Other miscellaneous suggestions included a recommendation for thread on cones (vice balls) and to look for a local weaver's guild for both help and a community.

Finally, I also followed Susan's advice and downloaded the Master Yarn Size Chart from Interweave Press. I'm not sure exactly how to use it, but I'm sure I'll figure it out and it will come in handy eventually! ;)

Thanks again to everyone for taking the time to offer up so much advice and encouragement!

Dear EW,

I'm working on my first warping, and I'm wondering about the warp separator. Chandler recommends heavy brown paper, corrugated cardboard, wallpaper, venetian blind slats or warp sticks. I didn't have any of those materials at hand. (It's lucky our house isn't wall papered, or I would have probably ripped a few panels off the wall! Ditto for venetian blinds...)

I ended up using medium weight crafter's vinyl, because it was the material that I had available that seemed most consistent with that recommendation.

I'm not sure how well it will work. Hopefully it won't stick unevenly to the yarn ends. We'll see...

So, do you have any recommendations? What do you use and where to you get it?



photo credit: snikrap

A Slight Hitch in Warp Speed

On Saturday I finished sleying the reed and threading the heddles. Sunday I worked on attaching my warp to the back and front beams of the loom. Here are my threads tied to the apron for the back beam:

When I went to wind the threads onto my back beam, I discovered a missing piece of hardware. I don't have a crank handle. My husband supplied a metal ruler that did the trick. And I ordered a real one on Monday morning! ;)

Next, here are the threads tied to the apron on the front beam:

The next step was to make a header. I chose to use panty hose. (I wasn't the least bit influenced by how much I hate wearing them and how fun it was to cut up a few pairs!)

And THAT was when I discovered the hitch...

Yup, out of 120 ends, I had made exactly one mistake - two threads through the same dent, with no empty dent on either side. Truthfully, I'm not upset. It strikes me as reasonable to have made one mistake my first time. Also, I was interested in the process of how the error revealed itself to me and how I was able to diagnose the problem. Definitely a learning experience and it reassures me that I will be able to understand things - they won't just happen by accident or remain a mystery to me...

It looks like I'll have to unsley about 40 ends to fix the mistake - it wasn't quite in the middle of the warp, but almost! This will be good practice too. I've got a business trip this week, so I probably won't get back to it until next weekend. I'm getting really excited to start weaving! :)

Warp Speed: Faster Than I Expected

This weekend I jumped into the deep end with both feet. Carefully following the instructions in Chandler's book, Learning to Weave, I tried to thread my loom for the very first time. If you've used her book, then you know that her first project is a 10 inch by 2 yard sample, with 2 colors in the warp (in 1 inch strips) and 2 colors in the weft.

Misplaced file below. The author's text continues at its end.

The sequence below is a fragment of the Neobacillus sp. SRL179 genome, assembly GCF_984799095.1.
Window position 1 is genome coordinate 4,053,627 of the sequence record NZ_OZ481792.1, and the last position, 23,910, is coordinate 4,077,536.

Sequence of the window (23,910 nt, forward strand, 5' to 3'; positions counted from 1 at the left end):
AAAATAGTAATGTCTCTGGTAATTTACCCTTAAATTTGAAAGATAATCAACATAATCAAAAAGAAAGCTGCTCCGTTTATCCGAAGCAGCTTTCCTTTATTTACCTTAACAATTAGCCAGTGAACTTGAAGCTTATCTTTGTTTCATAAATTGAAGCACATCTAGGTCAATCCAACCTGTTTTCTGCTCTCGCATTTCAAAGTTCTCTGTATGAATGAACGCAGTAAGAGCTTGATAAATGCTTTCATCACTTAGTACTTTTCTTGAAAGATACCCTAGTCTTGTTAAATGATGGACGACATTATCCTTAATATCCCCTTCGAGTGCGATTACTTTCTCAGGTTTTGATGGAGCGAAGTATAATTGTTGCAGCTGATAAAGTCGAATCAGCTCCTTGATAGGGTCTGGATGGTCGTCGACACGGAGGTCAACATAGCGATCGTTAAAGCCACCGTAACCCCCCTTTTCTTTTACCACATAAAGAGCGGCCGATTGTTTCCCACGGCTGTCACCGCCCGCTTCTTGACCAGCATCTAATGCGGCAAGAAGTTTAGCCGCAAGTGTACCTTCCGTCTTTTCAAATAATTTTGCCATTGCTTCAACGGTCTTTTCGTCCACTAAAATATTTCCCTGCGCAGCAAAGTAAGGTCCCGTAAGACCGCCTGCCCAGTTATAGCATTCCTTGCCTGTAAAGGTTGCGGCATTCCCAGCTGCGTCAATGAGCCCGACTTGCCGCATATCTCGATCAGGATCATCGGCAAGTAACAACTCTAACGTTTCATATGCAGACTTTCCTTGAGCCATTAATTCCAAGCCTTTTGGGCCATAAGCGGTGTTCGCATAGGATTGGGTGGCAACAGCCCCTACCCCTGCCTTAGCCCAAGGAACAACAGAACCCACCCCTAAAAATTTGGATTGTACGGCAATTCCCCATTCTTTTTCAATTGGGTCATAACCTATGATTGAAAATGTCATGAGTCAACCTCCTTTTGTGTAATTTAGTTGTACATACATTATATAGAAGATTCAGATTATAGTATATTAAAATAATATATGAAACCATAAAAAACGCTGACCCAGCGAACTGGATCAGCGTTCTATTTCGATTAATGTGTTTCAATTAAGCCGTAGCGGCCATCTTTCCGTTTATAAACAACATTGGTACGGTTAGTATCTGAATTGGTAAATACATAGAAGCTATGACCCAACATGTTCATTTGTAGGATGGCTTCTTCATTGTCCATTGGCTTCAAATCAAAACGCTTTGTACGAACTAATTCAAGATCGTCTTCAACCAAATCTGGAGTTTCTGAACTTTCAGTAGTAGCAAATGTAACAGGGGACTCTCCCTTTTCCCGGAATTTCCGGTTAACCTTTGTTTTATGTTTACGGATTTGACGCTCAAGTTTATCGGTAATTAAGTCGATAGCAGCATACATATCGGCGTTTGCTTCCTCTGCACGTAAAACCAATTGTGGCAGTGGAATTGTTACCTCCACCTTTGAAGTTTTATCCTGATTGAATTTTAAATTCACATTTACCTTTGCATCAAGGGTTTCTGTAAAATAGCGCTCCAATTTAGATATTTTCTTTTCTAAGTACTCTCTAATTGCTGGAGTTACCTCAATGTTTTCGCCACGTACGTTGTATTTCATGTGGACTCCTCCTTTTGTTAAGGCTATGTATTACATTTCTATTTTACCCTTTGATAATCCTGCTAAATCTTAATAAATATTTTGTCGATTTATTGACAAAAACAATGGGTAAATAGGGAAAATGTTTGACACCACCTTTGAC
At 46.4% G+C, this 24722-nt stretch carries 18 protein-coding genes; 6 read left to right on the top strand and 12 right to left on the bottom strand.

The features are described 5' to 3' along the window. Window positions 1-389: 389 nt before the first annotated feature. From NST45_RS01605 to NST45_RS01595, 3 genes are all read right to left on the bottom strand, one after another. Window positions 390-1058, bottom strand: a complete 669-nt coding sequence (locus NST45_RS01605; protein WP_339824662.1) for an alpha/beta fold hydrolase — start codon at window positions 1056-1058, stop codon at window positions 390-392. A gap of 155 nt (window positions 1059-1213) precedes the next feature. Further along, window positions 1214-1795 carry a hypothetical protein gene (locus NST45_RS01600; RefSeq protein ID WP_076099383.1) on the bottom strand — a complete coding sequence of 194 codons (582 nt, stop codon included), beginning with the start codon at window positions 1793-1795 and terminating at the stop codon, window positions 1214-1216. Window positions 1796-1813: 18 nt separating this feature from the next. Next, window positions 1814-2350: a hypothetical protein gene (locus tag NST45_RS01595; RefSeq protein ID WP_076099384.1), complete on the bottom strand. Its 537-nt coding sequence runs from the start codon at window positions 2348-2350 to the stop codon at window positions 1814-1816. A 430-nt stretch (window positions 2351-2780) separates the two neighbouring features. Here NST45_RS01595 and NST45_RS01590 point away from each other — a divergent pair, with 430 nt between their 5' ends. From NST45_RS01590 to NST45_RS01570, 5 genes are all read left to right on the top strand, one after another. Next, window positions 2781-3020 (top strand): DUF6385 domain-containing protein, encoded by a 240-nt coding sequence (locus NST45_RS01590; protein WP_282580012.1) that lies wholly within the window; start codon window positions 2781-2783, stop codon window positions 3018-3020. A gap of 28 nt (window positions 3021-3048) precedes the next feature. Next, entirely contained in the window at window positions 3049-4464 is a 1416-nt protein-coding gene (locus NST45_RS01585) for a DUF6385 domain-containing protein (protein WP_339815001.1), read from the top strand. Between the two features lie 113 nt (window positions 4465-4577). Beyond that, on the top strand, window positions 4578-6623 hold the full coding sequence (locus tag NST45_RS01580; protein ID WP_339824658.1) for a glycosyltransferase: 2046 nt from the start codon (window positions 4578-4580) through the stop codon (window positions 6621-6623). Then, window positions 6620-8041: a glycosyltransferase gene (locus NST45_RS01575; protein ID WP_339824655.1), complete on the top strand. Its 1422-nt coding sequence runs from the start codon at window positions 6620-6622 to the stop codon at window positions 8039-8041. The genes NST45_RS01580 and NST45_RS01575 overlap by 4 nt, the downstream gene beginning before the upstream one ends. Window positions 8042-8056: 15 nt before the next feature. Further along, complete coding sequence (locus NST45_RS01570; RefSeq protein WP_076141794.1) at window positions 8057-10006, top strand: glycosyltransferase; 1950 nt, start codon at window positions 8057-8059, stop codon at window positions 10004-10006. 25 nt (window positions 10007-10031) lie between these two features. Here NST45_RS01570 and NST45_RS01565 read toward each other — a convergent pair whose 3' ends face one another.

Here is my first color on the warping board:

And here is my first chain:

Chandler has you start by threading the loom front to back. This shot shows my progress half-way through sleying the reed:

And here the reed is fullly sleyed:

Here are the heddles threaded:

Another shot, from beater to shafts:

And, finally, a shot of the back of the loom.

That's as far as I got on Saturday. I haven't attached my yarns to the front or rear beams yet. Hopefully I'll be able to complete the process, and maybe even start some weaving, quite soon.

Overall, I was pleasantly surprised by how relatively smoothly and relatively quickly it all went together. Years ago I used to knit, and I think that experience helped me work with the yarn (wool) more comfortably. Also, of course, the piece isn't very large, so I was only working with 120 ends.

Still, I was braced for this to be very time-consuming and tedious and difficult - especially for my first time and working alone from a book - but it came together quickly and I can easily imagine the process being enjoyable with a bit more experience. :)

Parting Shot: Weaving is also new to our cats. Here, Sammy oversees my work at the warping board, with interest. I had just commented how sweet it was that he wanted to be near me, when he pounced on the ball of yarn... ;)

Advice Column: Ask Experienced Weavers

Dear EW,

Thank you so much to Amelia, Kristin and Sue for the advice regarding books for learning how to weave! I was happy to hear that my choice of books (D. Chandler, Learning How to Weave) was highly recommended by all! Also recommended were "The Big Book of Weaving" by Laila Lundell and a magazine called Handwoven. Definitely two good things for me to check out! Thanks!